13. Interesting – so much is about turnout.

    t’s all about turnout: ComRes today has Ken ahead 60%-40% in inner London, Boris ahead by exactly the same margin in outer London (60-40).

    On this basis, there is a simple conclusion – outer Londoners – if you can call Bromley that – are more likely to vote.

    In zone 1-5 London, as usual, it’s about Labour/Lib Dems mobilising their vote.

  14. @Jon

    Actually whoever we elect Mayor will be representing the whole of the UK at the Olympic opening and closing ceremonies. So there is a slight reason to be interested ;)

    Also it will be a test of Miliband’s leadership, you watch. If Labour don’t win one of their strongest regions during a period of unpopular tory led government, questions will no doubt be asked.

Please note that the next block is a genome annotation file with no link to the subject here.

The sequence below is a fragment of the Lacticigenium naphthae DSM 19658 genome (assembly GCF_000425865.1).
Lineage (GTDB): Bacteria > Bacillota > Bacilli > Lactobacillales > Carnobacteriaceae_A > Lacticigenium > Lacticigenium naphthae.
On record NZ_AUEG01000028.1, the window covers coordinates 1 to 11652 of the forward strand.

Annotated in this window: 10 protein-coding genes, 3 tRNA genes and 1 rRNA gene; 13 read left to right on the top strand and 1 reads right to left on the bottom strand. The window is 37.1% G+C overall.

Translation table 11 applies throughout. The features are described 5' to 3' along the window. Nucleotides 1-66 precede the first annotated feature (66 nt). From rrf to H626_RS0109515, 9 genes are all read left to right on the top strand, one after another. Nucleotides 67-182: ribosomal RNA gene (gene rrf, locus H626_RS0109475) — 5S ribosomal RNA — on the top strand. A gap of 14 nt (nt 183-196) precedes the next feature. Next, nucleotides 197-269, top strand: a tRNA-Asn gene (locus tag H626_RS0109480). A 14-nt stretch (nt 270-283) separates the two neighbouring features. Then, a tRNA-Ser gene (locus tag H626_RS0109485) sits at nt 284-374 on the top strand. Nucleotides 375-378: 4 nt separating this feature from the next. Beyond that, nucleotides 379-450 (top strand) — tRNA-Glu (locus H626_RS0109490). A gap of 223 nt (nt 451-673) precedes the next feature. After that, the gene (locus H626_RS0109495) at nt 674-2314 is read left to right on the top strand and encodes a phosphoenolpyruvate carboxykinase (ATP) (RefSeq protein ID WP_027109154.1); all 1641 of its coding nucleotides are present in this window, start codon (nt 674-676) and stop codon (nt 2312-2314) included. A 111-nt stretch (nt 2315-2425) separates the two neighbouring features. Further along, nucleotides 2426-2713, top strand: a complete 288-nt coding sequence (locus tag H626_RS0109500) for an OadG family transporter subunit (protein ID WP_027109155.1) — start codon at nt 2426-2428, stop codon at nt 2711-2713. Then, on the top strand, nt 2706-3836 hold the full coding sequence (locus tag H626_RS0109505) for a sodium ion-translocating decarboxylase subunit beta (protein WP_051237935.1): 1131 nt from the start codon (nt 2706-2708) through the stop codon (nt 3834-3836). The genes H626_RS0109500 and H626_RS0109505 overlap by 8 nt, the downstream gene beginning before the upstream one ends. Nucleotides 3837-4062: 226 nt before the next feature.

So far Labour has lost Scotland to the SNP, lost Bradford West to Respect, and could be about to lose London to the Tories again.

    Now the polls show Labour with a 10 point lead, but I hope you will forgive me for thinking that Labour is not in a happy place right now given the circumstances. It is after all a bit of a hollow victory if your 10 points ahead in the polls but seemingly unable to win anything.

  15. …The other thing that Boris must be pleased about is there are only two right-leaning candidates:

    Boris plus the UKIP-with-an-inexplicably-random-name-probably-because-they-are-ashamed-candidateversus 4 left-leaning ones:

    Siobhan, Ken, Paddick and Jenny.

    BNP are hard to categorise.

  16. @MIKE HARTLEY
    It is plain that you are well “into” a favourite Labour posters pastime. You deride the Standard for being anti – Ken and even suggest this is helping Johnson. Like many another before you, there is no consideration of the drivel printed in left wing newspapers about Tory motives and Tory politicians. Kindly drop the bitching, selective “journalism”